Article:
It's been a while since we last checked in with composer Daniel Sadowski, but we're back with a second glimpse into the creation of Heroes of Skyrealm's distinctive orchestral score. In today's video, he's joined by orchestrator Tim Huling, the Northwest Sinfonia and Chorale (Middle-earth: Shadow of Mordor, Diablo III: Reaper of Souls, Dragon Age: Origins, and more), and a crack team of sound engineers – all critical to bringing his compositions to life.
As Heroes of Skyrealm moves towards release, the official Heroes of Skyrealm OST will be right there with it – so stay tuned to find out how you can get your hands on the complete album!
What sort of challenges did you face composing for Heroes of Skyrealm?
Daniel Sadowski: Writing music for games is a lot more technical than you might think. Sometimes I’m like “…this piece is perfect, you cannot change a note.” And [Mechanist] is like, well there are these numbers we have to hit, so we gotta change this and this and I’m like “Aww, what are you doing?!”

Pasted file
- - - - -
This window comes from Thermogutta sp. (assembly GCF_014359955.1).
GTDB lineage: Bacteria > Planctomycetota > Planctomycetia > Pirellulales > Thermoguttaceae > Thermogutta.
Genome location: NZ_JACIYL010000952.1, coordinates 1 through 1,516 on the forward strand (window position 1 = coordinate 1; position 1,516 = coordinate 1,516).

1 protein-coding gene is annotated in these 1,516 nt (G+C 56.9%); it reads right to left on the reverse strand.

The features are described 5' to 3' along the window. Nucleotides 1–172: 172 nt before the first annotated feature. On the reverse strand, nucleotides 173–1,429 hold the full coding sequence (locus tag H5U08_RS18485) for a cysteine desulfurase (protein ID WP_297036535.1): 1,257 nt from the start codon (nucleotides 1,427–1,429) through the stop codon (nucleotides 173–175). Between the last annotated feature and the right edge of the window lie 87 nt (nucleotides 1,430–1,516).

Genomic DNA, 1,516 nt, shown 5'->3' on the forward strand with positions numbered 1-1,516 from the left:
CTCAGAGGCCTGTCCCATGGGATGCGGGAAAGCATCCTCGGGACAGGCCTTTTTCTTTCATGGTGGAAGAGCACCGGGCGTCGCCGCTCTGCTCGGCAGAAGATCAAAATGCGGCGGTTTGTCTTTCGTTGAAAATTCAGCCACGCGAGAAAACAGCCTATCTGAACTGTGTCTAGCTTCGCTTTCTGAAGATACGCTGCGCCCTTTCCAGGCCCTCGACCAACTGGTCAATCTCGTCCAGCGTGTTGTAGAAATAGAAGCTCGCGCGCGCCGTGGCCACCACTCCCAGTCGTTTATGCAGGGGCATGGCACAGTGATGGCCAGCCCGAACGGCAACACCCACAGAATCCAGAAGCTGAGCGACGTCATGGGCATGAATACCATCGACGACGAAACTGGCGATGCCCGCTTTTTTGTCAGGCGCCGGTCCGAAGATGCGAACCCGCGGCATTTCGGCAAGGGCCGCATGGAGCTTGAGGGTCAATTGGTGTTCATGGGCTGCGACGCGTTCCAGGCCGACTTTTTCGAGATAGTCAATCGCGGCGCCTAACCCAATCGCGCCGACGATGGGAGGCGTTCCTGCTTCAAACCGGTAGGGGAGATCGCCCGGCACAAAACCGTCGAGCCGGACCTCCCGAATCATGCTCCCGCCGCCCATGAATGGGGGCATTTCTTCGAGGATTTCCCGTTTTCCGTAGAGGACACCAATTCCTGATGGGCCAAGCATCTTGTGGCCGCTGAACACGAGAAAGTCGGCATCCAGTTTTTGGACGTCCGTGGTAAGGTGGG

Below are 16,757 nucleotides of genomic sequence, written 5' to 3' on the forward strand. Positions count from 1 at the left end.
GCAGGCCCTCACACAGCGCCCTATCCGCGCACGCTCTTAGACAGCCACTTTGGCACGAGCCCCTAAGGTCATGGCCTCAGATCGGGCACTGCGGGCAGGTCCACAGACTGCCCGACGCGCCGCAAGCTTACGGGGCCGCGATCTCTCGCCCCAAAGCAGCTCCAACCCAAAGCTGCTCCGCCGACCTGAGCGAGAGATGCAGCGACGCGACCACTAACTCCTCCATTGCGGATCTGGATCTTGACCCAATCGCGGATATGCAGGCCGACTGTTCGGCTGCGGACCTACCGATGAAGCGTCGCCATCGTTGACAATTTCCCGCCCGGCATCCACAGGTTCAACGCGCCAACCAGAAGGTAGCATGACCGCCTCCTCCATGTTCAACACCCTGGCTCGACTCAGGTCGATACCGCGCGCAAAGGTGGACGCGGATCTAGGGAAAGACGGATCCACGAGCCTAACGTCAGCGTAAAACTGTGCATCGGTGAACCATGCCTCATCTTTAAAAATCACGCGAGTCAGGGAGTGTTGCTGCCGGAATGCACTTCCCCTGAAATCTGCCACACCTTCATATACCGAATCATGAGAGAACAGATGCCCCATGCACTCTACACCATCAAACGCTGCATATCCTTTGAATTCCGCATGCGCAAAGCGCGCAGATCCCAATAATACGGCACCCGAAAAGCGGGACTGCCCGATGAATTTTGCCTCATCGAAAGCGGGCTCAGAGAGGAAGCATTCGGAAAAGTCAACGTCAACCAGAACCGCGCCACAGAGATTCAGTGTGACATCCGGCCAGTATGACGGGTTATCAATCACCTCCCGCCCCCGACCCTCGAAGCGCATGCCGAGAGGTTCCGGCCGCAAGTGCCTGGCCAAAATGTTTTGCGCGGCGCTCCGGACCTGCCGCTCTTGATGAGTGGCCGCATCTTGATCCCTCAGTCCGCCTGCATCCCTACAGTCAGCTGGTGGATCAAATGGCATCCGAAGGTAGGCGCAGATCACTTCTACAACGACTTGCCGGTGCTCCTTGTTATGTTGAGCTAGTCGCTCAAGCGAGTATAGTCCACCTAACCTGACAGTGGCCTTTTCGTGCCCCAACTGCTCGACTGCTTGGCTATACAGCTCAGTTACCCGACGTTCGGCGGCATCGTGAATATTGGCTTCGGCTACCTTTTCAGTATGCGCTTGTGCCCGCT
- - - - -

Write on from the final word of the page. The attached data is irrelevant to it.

But you know there’s a lot more to music than sounding good –there’s all this research and science behind the music and all the art assets of the game, helping make it more effective. Like, there are certain sounds we have to strike within the first 30 seconds of a player opening the game, then the first minute, then the first 2 minutes.
There are certain durations and loops the music has to do to fit into the gameplay so it moves at the same pace as the story. And all these little metrics actually affect player retention, reduce player fatigue, increase the excitement and atmosphere, and so on. We had to redo certain compositions over and over to hit all those targets. [But] when the science of game design goes hand in hand with a beautiful score, then everyone wins, and most importantly people remember it.
…We definitely spent time and money on directions that didn’t work. But in doing that we collect all these little fragments that can work, and later we can weave them back together. So nothing is really wasted, we just have to be willing to explore in different directions to know what’s possible and what isn’t.